Food & Beverage

  • September 28, 2017

    Nature's Bounty Can't Escape All Claims Over Supplement

    An Illinois federal judge refused Thursday to grant a quick win to Nature's Bounty in a consumer putative class action accusing it of lying about the amount of the key ingredient in its St. John's Wort, saying there were some claims that passed initial tests.

  • September 28, 2017

    Tax Court Rules Farmers' Rent Isn't Self-Employment Income

    The IRS erred in characterizing a Texas couple’s farm rental income as income subject to self-employment tax because it failed to prove a nexus between rent that was excluded from self-employment tax and payments received under an agricultural production agreement, the U.S. Tax Court ruled Wednesday.

  • September 28, 2017

    Whole Foods Illegally Fired Cashier With Disease, EEOC Says

    Whole Foods got slapped with a lawsuit Thursday in North Carolina federal court by the U.S. Equal Employment Opportunity Commission, which accuses the grocery giant of refusing to reasonably accommodate a cashier with a kidney disease and then firing her because of her disability.

  • September 28, 2017

    Fresh Market Escapes Del. Investor Suit Over Apollo Deal

    A Delaware state court judge on Thursday threw out a lawsuit by a class of former The Fresh Market Inc. shareholders over the company's $1.4 billion acquisition by Apollo Global Management LLC, saying investors were adequately informed during the share tender process.

  • September 28, 2017

    Accountant Pleads Guilty In Seafood Co. Tax Scheme

    An accountant for a large seafood processor pled guilty Thursday in Massachusetts federal court to conspiracy to commit tax and wire fraud in an alleged scheme to defraud the processor and its majority shareholder by illegally diverting money to the company’s president.

  • September 28, 2017

    EEOC Slaps Seafood Co., Staffing Firm With Sex Bias Suit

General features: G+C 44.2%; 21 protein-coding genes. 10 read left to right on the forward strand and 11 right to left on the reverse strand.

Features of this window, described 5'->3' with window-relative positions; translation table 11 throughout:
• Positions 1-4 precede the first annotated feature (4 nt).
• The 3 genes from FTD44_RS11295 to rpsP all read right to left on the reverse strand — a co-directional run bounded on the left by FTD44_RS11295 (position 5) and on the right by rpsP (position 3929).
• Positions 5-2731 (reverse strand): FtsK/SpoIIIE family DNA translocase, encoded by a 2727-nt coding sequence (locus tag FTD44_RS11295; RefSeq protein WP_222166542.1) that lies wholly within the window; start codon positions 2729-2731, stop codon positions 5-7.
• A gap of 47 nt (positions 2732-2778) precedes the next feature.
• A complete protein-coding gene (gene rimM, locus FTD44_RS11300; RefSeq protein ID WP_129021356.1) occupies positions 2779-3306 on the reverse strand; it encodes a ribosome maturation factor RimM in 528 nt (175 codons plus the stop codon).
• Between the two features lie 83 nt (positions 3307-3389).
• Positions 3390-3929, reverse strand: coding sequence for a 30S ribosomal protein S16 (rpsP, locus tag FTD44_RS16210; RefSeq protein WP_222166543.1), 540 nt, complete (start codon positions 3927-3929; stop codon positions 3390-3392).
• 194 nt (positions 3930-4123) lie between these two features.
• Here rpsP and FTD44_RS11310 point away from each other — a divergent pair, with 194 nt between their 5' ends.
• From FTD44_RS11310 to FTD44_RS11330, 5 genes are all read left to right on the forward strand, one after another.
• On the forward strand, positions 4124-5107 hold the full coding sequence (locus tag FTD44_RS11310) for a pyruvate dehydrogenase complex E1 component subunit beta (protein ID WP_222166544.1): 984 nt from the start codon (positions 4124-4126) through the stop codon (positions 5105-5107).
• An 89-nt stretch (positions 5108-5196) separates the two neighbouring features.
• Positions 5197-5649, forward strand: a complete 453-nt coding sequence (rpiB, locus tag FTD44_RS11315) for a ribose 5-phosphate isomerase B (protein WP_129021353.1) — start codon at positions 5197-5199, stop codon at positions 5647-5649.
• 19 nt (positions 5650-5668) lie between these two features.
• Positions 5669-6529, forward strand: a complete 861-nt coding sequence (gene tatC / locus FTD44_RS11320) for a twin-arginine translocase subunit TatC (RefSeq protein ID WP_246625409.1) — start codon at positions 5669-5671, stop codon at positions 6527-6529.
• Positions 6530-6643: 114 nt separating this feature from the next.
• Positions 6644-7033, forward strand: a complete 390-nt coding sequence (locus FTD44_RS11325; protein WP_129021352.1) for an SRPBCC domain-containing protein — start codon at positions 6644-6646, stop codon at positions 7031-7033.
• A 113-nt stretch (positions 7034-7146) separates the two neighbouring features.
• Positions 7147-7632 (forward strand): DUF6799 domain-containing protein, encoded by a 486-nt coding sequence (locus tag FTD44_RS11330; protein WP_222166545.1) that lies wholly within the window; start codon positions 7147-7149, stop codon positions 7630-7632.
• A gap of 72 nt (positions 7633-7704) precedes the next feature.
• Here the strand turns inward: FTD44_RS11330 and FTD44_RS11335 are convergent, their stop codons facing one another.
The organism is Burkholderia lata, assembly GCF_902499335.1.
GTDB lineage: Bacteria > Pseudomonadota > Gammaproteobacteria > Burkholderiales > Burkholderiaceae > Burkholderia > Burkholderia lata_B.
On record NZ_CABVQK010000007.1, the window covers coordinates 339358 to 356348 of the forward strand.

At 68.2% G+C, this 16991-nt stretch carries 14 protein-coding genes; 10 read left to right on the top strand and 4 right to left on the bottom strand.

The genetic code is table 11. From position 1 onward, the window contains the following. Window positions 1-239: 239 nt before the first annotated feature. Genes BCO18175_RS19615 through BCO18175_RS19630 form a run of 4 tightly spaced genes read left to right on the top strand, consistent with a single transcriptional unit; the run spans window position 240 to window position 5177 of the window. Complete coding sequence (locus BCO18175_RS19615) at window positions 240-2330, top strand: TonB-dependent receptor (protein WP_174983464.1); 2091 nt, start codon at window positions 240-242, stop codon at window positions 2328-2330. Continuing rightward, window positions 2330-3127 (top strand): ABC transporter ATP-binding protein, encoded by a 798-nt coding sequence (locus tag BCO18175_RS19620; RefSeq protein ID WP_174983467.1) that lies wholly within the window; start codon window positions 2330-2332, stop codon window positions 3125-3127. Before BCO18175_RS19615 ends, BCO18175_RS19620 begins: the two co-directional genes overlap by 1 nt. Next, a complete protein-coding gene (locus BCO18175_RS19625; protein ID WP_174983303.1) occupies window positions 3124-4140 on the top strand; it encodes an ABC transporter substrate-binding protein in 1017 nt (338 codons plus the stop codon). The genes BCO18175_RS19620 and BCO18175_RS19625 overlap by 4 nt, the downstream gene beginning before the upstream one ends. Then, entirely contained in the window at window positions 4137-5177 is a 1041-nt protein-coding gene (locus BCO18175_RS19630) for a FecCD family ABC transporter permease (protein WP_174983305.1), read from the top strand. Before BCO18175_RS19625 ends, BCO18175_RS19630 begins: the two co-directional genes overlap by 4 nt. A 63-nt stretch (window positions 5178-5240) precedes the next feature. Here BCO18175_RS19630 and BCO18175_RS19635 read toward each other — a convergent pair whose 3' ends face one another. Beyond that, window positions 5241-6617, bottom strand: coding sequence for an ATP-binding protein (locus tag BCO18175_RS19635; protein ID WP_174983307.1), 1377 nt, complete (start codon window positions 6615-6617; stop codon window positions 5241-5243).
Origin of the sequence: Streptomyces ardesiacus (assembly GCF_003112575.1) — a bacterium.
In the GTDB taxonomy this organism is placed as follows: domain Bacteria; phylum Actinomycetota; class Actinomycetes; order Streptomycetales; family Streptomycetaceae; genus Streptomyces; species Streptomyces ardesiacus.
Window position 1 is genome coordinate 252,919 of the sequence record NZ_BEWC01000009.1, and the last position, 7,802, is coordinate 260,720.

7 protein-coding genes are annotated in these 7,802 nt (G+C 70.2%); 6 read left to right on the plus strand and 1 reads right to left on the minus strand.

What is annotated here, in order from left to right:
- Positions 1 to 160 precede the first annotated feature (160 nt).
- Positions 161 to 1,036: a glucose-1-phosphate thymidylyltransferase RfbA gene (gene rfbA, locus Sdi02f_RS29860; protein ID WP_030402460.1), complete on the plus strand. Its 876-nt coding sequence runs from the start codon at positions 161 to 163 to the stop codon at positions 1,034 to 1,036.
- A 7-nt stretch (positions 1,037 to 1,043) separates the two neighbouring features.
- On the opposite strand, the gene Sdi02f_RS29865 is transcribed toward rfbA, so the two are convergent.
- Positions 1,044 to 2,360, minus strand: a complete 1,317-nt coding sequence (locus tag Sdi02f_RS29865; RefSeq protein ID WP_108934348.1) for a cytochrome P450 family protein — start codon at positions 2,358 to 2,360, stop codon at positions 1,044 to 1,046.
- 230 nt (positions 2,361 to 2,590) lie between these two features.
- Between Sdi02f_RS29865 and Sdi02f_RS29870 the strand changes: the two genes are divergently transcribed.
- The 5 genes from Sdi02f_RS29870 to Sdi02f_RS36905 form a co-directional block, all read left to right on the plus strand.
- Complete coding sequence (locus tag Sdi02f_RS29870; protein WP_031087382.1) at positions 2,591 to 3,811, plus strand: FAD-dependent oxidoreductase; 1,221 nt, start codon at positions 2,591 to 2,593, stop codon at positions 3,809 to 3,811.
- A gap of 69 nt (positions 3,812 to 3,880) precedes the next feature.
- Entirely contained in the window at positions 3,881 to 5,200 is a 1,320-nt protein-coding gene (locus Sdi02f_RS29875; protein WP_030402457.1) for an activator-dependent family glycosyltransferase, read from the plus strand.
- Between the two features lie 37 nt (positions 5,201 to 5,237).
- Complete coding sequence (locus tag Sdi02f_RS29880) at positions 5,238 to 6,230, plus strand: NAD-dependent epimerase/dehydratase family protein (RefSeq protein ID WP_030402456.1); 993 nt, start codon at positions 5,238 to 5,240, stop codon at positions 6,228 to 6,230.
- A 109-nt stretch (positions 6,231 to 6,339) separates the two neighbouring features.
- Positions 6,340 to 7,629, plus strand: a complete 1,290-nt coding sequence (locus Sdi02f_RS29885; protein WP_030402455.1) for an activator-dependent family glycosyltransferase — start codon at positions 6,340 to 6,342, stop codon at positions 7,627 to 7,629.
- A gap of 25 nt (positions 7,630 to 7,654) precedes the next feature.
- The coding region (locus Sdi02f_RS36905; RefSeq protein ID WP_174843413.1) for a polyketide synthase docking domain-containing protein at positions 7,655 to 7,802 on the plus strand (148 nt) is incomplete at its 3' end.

The U.S. Equal Employment Opportunity Commission accused a Fall River, Massachusetts-based seafood processor and its staffing firm on Wednesday of allowing Spanish-speaking female workers to be sexually harassed and firing some of them after they complained about the situation.

  • September 28, 2017

    EEOC Accuses Publix Markets Of Religious Discrimination

    The U.S. Equal Employment Opportunity Commission has slapped Publix Super Markets Inc. with discrimination claims in Tennessee federal court after a Rastafarian was told he would have to cut his dreadlocks to work at a store even though it violated his religious beliefs, the agency said Wednesday.

  • September 28, 2017

    Mars Escapes Rice Buyers' Serving Size Suit

    A California federal judge on Wednesday tossed a proposed class action claiming Mars Inc. overstated the amount of rice in its packages of Uncle Ben’s Ready Rice, saying the consumer didn’t prove the alleged misrepresentation drove her to make the purchase.

  • September 27, 2017

    Mondelez Dodges Suit Over 'Hours Of Energy' Biscuit Labeling

    Snack giant Mondelez International Inc. has prevailed in a proposed class action alleging its breakfast biscuits don’t really provide the four hours of “nutritious steady energy” that their packaging promises consumers, with an Illinois federal court ruling Wednesday that shoddy evidence sank the suit.

  • September 27, 2017

    Post Says General Mills Must Shelve Bagged Cereal Display

    Post Consumer Brands LLC received a patent for bagged-cereal shelving on Tuesday and then crisply turned around and sued rival General Mills Inc. for alleged infringement in Missouri federal court the same day. 

  • September 27, 2017

    Judge Finds No Meat In Burger King Receipt Suit Claims

     A Florida federal judge on Wednesday granted Burger King’s bid to toss a proposed class action accusing it of printing too many card digits on receipts, finding the consumer failed to allege a concrete injury as needed to give him standing.